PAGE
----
Lately it seems crowdsourcing has caught fire. Even though the concept is not new, it’s picking up steam in the press and businesses are taking notice. While crowdsourcing can be an important tool for businesses in need of labor, it is also likely to become a bigger source of income for working people. In light of today’s economic climate, it’s relatively easy to see crowdsourcing as the full-time “job” of the future. Instead of working for a company, people will register with various crowdsourcing platforms, share their skill sets, and in return for money, pick projects and tasks that they find appealing. A clear win-win for both the enterprise and the individual.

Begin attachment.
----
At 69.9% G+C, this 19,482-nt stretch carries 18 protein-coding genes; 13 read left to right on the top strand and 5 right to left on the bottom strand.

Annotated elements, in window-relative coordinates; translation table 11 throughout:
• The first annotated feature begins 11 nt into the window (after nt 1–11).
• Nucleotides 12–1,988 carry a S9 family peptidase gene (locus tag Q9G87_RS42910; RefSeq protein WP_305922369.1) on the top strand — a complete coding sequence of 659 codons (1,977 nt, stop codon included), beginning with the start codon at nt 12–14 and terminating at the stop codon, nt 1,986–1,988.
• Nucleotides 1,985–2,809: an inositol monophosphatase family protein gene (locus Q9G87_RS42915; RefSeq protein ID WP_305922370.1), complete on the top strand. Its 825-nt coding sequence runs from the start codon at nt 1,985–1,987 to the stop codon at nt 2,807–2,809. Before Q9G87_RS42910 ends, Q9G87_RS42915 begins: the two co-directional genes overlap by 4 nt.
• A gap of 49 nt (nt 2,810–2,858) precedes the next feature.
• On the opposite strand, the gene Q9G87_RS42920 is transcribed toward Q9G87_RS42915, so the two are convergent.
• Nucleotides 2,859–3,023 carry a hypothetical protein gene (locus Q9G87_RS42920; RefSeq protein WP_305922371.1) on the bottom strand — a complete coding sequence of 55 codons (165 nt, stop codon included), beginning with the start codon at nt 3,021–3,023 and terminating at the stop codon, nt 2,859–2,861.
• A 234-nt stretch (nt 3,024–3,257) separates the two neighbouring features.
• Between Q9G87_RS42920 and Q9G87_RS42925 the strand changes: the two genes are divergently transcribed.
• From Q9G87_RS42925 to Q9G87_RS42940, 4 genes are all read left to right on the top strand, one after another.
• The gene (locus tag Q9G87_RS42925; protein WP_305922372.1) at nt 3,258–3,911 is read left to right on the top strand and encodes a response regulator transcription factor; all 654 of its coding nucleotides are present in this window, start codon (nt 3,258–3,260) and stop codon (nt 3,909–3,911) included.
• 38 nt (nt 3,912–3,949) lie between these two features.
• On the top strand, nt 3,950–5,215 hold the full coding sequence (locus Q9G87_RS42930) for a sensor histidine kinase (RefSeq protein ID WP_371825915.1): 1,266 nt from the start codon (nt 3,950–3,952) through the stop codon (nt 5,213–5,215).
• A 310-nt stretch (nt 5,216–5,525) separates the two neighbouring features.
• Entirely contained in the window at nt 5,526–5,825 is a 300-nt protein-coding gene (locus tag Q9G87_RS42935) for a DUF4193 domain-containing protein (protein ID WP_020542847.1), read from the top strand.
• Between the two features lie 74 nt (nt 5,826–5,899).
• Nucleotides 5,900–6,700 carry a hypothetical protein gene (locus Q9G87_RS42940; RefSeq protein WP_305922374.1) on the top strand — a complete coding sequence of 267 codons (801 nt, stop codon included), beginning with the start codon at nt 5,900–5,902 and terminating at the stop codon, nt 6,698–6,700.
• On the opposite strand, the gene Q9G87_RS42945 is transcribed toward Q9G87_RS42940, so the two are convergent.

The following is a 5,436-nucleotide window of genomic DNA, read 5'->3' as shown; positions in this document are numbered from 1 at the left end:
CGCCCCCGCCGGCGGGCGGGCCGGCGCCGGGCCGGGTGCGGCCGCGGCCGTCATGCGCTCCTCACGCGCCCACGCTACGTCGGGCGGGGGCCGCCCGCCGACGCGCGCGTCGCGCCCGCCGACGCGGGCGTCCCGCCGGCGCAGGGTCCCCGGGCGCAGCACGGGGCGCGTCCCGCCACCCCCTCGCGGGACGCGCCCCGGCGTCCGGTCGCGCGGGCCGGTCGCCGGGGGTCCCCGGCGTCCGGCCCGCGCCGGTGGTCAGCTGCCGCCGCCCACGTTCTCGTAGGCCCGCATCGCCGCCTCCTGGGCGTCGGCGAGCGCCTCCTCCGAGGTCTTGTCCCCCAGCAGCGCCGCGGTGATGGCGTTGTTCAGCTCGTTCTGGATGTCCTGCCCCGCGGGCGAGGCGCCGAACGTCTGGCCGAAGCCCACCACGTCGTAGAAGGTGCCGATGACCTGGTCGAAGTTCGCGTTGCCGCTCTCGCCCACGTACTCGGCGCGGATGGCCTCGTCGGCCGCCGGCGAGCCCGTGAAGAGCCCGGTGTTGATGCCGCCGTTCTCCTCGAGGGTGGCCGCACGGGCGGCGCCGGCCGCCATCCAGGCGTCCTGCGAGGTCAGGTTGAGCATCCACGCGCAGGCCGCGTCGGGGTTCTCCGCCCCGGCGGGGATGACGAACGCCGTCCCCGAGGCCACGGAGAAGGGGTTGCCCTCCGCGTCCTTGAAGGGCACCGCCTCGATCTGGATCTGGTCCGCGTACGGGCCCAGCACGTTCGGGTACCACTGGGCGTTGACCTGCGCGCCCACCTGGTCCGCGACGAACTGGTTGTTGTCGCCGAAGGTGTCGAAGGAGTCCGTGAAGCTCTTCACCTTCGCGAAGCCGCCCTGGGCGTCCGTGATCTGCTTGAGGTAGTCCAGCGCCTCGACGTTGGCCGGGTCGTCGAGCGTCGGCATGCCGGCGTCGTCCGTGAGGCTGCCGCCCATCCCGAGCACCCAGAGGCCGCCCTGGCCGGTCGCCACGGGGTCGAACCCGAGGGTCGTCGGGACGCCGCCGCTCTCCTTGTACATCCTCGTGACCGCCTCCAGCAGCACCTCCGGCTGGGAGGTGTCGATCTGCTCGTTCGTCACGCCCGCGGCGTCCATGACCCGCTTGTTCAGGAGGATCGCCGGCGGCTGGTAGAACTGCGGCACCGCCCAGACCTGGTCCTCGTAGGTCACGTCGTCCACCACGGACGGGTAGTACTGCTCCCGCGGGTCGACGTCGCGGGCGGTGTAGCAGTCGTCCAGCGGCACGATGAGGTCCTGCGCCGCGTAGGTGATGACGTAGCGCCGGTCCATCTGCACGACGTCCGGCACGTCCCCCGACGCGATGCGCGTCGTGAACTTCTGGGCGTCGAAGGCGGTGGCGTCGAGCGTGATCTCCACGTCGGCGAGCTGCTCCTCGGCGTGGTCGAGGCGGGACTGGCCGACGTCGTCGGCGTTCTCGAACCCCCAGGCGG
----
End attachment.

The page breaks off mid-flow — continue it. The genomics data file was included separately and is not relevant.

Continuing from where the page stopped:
But for businesses there can be other rewards. Engaging the crowd to assist with product development and other tasks can create an unexpected side benefit - the people who work on the project often become the organization’s most loyal advocates and its most valuable consumers. A recent article written by Bill Johnson, Dell’s Director of Global Community sums it up nicely: